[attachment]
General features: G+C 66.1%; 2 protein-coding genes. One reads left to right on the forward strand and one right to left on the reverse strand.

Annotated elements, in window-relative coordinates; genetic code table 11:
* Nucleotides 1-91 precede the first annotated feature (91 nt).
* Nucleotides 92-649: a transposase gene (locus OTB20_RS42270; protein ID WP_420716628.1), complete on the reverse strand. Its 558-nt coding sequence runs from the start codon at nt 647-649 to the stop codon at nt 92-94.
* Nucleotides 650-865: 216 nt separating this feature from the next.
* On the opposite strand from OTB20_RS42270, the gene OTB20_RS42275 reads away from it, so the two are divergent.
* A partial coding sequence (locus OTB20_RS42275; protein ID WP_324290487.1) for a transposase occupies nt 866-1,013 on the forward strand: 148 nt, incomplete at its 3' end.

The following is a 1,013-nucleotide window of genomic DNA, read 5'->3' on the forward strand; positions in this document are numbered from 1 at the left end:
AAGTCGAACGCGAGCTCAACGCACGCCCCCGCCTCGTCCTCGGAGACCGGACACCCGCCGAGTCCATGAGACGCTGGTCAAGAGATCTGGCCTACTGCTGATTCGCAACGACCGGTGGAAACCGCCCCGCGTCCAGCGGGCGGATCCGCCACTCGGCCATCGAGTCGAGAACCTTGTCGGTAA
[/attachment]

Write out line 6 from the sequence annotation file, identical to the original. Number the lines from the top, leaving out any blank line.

* On the opposite strand from OTB20_RS42270, the gene OTB20_RS42275 reads away from it, so the two are divergent.